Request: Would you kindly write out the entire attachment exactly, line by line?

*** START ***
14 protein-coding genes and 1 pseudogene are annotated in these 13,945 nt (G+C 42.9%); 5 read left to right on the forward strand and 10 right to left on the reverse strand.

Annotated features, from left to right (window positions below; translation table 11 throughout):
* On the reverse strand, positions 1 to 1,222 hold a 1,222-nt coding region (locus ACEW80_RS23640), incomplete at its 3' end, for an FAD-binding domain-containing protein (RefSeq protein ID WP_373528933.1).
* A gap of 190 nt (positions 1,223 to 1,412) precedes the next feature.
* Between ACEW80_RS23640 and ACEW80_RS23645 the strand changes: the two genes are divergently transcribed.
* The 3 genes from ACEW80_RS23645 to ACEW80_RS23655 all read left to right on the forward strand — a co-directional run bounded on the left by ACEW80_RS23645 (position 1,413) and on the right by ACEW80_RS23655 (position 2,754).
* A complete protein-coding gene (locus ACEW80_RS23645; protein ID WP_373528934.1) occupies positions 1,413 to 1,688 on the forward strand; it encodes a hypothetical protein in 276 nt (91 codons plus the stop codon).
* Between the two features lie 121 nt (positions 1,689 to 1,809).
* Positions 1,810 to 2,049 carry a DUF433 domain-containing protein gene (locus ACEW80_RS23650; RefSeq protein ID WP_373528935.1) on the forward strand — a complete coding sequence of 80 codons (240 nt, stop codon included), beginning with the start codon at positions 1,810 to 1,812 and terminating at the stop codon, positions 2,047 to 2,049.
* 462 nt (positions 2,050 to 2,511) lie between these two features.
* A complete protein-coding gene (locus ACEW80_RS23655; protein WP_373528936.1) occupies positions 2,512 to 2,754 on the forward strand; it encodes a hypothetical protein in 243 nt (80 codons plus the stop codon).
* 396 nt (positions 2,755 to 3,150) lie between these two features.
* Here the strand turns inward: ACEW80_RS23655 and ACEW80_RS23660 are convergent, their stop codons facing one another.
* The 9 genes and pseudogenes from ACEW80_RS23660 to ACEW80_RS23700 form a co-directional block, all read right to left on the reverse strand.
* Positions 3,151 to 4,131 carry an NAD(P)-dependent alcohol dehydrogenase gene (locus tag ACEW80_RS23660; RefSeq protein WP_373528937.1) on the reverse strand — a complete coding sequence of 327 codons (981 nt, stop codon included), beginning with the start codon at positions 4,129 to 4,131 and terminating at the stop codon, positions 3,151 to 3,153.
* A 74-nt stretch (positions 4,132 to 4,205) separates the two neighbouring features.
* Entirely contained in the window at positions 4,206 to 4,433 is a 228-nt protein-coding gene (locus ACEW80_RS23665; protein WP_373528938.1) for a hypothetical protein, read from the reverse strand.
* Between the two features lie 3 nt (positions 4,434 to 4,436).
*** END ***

14 protein-coding genes and 1 pseudogene are annotated in these 13,945 nt (G+C 42.9%); 5 read left to right on the forward strand and 10 right to left on the reverse strand.

Annotated features, from left to right (window positions below; translation table 11 throughout):
* On the reverse strand, positions 1 to 1,222 hold a 1,222-nt coding region (locus ACEW80_RS23640), incomplete at its 3' end, for an FAD-binding domain-containing protein (RefSeq protein ID WP_373528933.1).
* A gap of 190 nt (positions 1,223 to 1,412) precedes the next feature.
* Between ACEW80_RS23640 and ACEW80_RS23645 the strand changes: the two genes are divergently transcribed.
* The 3 genes from ACEW80_RS23645 to ACEW80_RS23655 all read left to right on the forward strand — a co-directional run bounded on the left by ACEW80_RS23645 (position 1,413) and on the right by ACEW80_RS23655 (position 2,754).
* A complete protein-coding gene (locus ACEW80_RS23645; protein ID WP_373528934.1) occupies positions 1,413 to 1,688 on the forward strand; it encodes a hypothetical protein in 276 nt (91 codons plus the stop codon).
* Between the two features lie 121 nt (positions 1,689 to 1,809).
* Positions 1,810 to 2,049 carry a DUF433 domain-containing protein gene (locus ACEW80_RS23650; RefSeq protein ID WP_373528935.1) on the forward strand — a complete coding sequence of 80 codons (240 nt, stop codon included), beginning with the start codon at positions 1,810 to 1,812 and terminating at the stop codon, positions 2,047 to 2,049.
* 462 nt (positions 2,050 to 2,511) lie between these two features.
* A complete protein-coding gene (locus ACEW80_RS23655; protein WP_373528936.1) occupies positions 2,512 to 2,754 on the forward strand; it encodes a hypothetical protein in 243 nt (80 codons plus the stop codon).
* 396 nt (positions 2,755 to 3,150) lie between these two features.
* Here the strand turns inward: ACEW80_RS23655 and ACEW80_RS23660 are convergent, their stop codons facing one another.
* The 9 genes and pseudogenes from ACEW80_RS23660 to ACEW80_RS23700 form a co-directional block, all read right to left on the reverse strand.
* Positions 3,151 to 4,131 carry an NAD(P)-dependent alcohol dehydrogenase gene (locus tag ACEW80_RS23660; RefSeq protein WP_373528937.1) on the reverse strand — a complete coding sequence of 327 codons (981 nt, stop codon included), beginning with the start codon at positions 4,129 to 4,131 and terminating at the stop codon, positions 3,151 to 3,153.
* A 74-nt stretch (positions 4,132 to 4,205) separates the two neighbouring features.
* Entirely contained in the window at positions 4,206 to 4,433 is a 228-nt protein-coding gene (locus ACEW80_RS23665; protein WP_373528938.1) for a hypothetical protein, read from the reverse strand.
* Between the two features lie 3 nt (positions 4,434 to 4,436).